After MP Clem Newtown-Brown tells the crowd that the government has “no easy answers”, the microphone is opened to sex workers, sex worker Ryan states “there is an answer – and it’s decriminalisation!”…

St Kilda sex worker calls out on Red Umbrella Day for more effort to find Tracey Connelly’s killer

It is clear from talking to sex workers gathered afterwards the perception is the media have moved on, and that there is no communication from police on the status of the investigation.  It took two weeks to get a statement for the purposes of the ID2EVASW Vixen Hour radio show on the 16th of Dec – via S.I.C.U. (Sex Industry Co-ordination Unit) – from the murder investigation, just to update that the case was “ongoing”.

Contrasted to the coverage of Jill Meaghers’ death and relatively swift capture of Adrian Bayley, St Kilda sex workers feel abandoned.  Why wouldn’t they?

There is another clear feeling from talking to sex workers after the rally.  That regardless of how anyone feels about their work – good, bad or indifferent – that it’s work.  If something bad happens a sex worker should be as able to call the police as anyone else.

Without a debate about how “likely” it is they’ll be charged for reporting it.

Reclaim the Night/Take Back the Night – Melbourne, Australia 2013

Reclaim the Night, Melbourne 2013, speaking on behalf of Vixen Collective – Victoria’s peer only sex worker organisation

Sex workers do not live in the same night…

My name is Jane Green.
I am speaking on behalf of Vixen Collective, Victoria’s peer only, sex worker organisation.

Worldwide, “Reclaim the Night” or “Take back the Night” protests violence against women.
Sex workers face violence in their lives, in their work, as other people do.
& I as a sex worker am here tonight to “Reclaim the night”
But as a sex worker this does not have the same meaning for me.
As a sex worker I do not live in the same night, or the same day.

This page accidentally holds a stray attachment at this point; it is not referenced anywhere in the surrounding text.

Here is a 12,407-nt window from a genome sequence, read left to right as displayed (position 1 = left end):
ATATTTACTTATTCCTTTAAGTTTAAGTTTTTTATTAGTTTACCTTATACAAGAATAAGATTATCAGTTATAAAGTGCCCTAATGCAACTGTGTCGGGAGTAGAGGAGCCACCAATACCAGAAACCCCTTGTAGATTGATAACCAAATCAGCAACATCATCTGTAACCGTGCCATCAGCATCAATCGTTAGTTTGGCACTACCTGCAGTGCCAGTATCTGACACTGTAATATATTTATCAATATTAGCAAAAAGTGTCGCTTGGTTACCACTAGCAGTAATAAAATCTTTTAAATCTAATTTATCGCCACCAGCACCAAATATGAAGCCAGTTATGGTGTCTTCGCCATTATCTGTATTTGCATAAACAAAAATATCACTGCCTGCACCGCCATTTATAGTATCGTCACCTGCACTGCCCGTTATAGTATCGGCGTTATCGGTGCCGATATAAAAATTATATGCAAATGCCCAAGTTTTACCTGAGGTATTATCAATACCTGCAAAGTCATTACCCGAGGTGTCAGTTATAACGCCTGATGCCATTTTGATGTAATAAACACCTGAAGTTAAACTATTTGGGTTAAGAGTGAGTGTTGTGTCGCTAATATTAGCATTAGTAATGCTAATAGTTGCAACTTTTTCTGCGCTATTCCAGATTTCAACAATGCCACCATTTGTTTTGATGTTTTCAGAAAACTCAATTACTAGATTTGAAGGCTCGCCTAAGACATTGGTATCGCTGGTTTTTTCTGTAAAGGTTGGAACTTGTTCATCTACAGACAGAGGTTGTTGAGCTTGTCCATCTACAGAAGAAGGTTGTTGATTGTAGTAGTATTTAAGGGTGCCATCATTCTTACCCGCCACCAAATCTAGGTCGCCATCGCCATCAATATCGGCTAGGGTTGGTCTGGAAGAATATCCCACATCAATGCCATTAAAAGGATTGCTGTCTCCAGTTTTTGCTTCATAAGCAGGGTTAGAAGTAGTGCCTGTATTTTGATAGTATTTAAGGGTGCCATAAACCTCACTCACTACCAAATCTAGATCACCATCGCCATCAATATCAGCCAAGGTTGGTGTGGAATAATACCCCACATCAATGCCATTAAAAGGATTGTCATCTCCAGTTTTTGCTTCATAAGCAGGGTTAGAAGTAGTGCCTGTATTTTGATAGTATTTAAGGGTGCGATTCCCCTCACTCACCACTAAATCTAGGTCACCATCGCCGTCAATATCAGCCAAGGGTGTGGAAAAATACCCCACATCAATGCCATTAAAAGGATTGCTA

Because sex workers are not governed by the same LAWS.
Sex workers are not policed by the same POLICE.
The MEDIA that reports the news does not reports ours, or when it is written – it is written in a way that demeans our community.
The PUBLIC that rallies in times of grief, often finds sex worker grief worthy of abuse.

Victorian Sex Industry Law
– artificially delineates “good” and “bad” whores into the legal and illegal sectors of the industry
– we have three monthly, forced, mandatory STI screening for Victorian sex workers, even when studies prove we have better sexual health & practice safer sex than the general population
– rigid laws make our lives harder, not easier
DECRIMINALISATION, giving sex workers the human rights & labour rights that other workers already have, is very simply what I as a Victorian sex worker need.

Police.
Sex workers are not policed by the same police.
We get S.I.C.U. – the Sex Industry Co-ordination Unit. But we also get the the stigma & discrimination bred from making police the regulators of our industry rather than having them relate to us as general citizens.
On the same day that I was asked to write this speech a friend called me to ask advice on behalf of another sex worker, about whether or not to go to the police.
If you’re not a sex worker this probably isn’t a question you ask yourself if you’re a victim of a crime?
Should I go to the police?
This is part of what I told them:
– Take someone as a witness.
– Your witness should be another sex worker.
– Take a pen & paper, do this: